Kari Walsh: The role of the psychologist is to consult with sites in terms of student needs including behaviour, learning and well-being. So I supported the school through developing a, I guess a training, professional development opportunity around understanding trauma in the classroom which specifically targeted the teachers understanding of what those behaviours mean and rather than it being through a behaviour management lens we looked at it through a trauma lens. It was reframing it for them and providing them, I guess permission to almost engage in a more flexible learning approach and it was more about focusing on the relationship and getting these kids to feel safe within a classroom and safe with one another.
Tevita Ikahihifo: That gave us a better knowledge of how to approach trauma kids because initially we were trying to enforce the law, the school rules and values. However after the psychologist taught us not engage with them where their heightened or in fight or flight mode. However giving them play-based things so that way they can calm themselves down.
David Brown: She also provided a training information session to our whole school because these kids spend so much of the time outside of the class as well as inside the class we really needed the school to be on board and this was a completely new approach that we did for these students, something we had never done before. After working with these students over the course of that first year these students are absolutely amazing! They're some of our most fun well-respected students in the school. They are fully engaged back in the classroom. We get reports from outside in the community as well as the staff around the school. They cannot believe how amazing these students are now and we're so proud of what they've been able to achieve from where they started.
Kari Walsh: I know this sounds like it's a cliche but the best thing about working with schools and preschools is the support and developing a really positive and collaborative working relationship with each site. We trust one another and in order to, I guess affect change, we need to have those sorts of relationships with our sites.
End of transcript
How Student Support Services helps students - Brandon's story.
Brandon's story video transcript
Jen Bratovic: Brandon is a member of the disability unit at Para Hills. He has an intellectual disability, is an Aboriginal student and a child in care. He was very shy, he was hard to make a relationship with, he was reluctant to talk and you know, you might get a one or two word response out of him. But he had a twinkle in his eye and you know, he was appealing and nice to work with.
Emma Ramke: What we provide for students is a very individualised curriculum with a very individual focus around what each student wants and needs. We work with families to establish really clear learning goals and outcomes and are really pivotal in the planning of their post school life and that's where I think that we saw a really significant turnaround for Brandon, is supporting him to make those lifelong decisions from an early age. Brandon's schooling throughout year nine and ten was extremely complex. He was often referred to me through behaviour support, refused to engage in any level of learning.
Jen Bratovic: My role with Brandon was actually more to help and support Emma and his class teachers and support people in the unit and Support Services are invited in and sometimes we do have an active role and you know, conducting observations and so on in the classroom but it was more trying to find a creative way that we could support and engage Brandon.
Teresa Bruno: The role of a behaviour support coach in Support Services is to support schools and sites, students and families around students who are experiencing difficulties, issues with engaging within education and most importantly it's our role to support all of those key providers so that students experience a sense of wellbeing, a sense of engagement so that they can actually experience success in learning.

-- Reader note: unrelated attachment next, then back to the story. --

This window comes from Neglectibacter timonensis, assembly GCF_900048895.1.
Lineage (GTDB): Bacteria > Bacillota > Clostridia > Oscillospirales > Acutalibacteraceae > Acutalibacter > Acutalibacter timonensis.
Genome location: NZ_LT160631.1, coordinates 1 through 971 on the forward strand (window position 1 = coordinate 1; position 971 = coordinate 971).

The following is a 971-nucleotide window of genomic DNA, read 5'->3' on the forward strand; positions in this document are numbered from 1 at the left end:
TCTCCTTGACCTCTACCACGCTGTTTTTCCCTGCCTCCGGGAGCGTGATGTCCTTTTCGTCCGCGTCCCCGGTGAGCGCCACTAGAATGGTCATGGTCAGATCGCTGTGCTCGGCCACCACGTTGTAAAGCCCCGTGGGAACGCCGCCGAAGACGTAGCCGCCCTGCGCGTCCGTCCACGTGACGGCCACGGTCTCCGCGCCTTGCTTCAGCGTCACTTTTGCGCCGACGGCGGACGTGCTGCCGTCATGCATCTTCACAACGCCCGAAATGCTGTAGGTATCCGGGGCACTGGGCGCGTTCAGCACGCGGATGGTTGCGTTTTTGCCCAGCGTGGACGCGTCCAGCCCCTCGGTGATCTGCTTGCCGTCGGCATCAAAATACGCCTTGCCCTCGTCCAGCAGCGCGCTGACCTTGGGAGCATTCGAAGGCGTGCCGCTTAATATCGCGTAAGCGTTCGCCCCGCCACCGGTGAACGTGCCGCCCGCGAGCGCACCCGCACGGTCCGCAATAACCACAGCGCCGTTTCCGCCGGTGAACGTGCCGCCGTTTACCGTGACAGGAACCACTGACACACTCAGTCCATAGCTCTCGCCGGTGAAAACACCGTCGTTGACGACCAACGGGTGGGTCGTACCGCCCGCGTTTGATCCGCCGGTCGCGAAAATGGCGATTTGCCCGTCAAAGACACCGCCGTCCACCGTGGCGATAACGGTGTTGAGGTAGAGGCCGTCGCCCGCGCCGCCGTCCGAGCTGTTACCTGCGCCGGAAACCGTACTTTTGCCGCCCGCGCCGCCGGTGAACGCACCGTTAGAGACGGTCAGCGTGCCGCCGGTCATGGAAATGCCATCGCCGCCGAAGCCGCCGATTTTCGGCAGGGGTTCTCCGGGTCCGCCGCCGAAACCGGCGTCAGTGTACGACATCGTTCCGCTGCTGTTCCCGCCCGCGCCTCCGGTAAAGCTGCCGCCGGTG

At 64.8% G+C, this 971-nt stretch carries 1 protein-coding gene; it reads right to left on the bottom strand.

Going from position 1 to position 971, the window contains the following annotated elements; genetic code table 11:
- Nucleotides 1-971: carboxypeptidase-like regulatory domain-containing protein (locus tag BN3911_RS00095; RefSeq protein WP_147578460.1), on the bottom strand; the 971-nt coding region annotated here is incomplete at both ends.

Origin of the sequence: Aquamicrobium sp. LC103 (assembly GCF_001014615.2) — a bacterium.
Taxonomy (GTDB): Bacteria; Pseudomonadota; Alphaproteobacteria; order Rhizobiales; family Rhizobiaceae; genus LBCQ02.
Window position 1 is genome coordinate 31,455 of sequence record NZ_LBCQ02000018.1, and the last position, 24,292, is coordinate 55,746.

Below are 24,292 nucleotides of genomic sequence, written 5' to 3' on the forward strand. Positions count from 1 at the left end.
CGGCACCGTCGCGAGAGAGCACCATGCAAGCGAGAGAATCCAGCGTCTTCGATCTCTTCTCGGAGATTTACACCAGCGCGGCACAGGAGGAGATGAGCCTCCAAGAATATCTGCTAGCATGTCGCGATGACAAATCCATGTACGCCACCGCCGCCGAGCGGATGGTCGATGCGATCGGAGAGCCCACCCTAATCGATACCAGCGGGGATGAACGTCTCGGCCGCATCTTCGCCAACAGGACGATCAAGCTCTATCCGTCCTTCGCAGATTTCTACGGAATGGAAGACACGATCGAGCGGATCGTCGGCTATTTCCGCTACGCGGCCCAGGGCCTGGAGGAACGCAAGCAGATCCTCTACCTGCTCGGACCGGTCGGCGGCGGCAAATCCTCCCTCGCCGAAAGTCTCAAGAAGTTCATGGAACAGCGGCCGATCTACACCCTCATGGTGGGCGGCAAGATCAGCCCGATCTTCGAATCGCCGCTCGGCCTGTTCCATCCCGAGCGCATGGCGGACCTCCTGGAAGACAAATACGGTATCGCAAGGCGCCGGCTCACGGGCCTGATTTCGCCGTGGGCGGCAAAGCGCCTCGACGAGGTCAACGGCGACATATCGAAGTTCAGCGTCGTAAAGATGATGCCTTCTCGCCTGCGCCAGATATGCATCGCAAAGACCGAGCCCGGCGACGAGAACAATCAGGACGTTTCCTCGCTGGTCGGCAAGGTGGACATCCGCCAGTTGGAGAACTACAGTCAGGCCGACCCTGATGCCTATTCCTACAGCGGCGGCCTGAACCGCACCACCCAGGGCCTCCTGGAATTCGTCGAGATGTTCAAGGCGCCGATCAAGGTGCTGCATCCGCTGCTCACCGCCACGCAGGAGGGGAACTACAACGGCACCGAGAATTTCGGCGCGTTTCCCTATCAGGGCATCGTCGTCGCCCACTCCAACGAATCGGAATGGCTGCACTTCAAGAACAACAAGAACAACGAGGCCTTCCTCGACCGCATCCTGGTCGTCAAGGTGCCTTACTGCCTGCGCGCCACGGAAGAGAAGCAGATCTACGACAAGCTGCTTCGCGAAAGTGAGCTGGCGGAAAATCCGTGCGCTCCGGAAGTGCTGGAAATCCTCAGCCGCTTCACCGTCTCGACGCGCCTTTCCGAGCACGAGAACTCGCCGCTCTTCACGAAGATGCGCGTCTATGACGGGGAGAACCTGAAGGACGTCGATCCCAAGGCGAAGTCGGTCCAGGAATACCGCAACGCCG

Frank Macri: For Brandon it was about making sure that we ensured education continued that the we transitioned him back in the school and we maintained our relationships with him to be successful.
Emma Ramke: So what do you remember about Frank and Teresa, the behaviour coaches and Jen as the special educator?
Brandon: They turned me around so I don't get suspended, or exclusion and I didn't and I did the right thing. I listened to them and then did my work and complete.
Emma Ramke: What was your goal that you set yourself?
Brandon: Finishing my work, completing my work, finish year twelve and mum and dad proud of me.
Emma Ramke: Brandon is one of those people that you can be very proud to say that he was your student. He's now completed his year twelve, he has his graduation next week, he has left with his modified SACE, he's met his own personal goal, he's registered with a school leaver employment service, he's independent living and has turned into a young man.
[End of transcript]
- the preschool or school will discuss your child’s needs with us
- we will give advice and recommendations
- the preschool or school will apply these recommendations
- if the preschool or school needs our specialist support, they will discuss their concerns with you and ask for your permission before making a request to us for assistance
- after we have your permission, we will contact you to discuss how we will work with you, your child and their preschool or school before we start any work.
It is a good idea to talk with your child’s preschool or school about what support for your child will mean for your family and your child’s progress. There may also be occasions when we will meet or talk directly with you. You may withdraw permission at any time. Permission or withdrawal of permission does not apply to social work truancy services because attendance is a legal requirement.
Sometimes, we will share information with other service providers working with your child’s preschool or school. This means you should not have to repeat any information. You can be confident that everyone is working together to help your child.
To share this information, download and print a copy of our Student Support Services overview for parents and carers (PDF 399KB).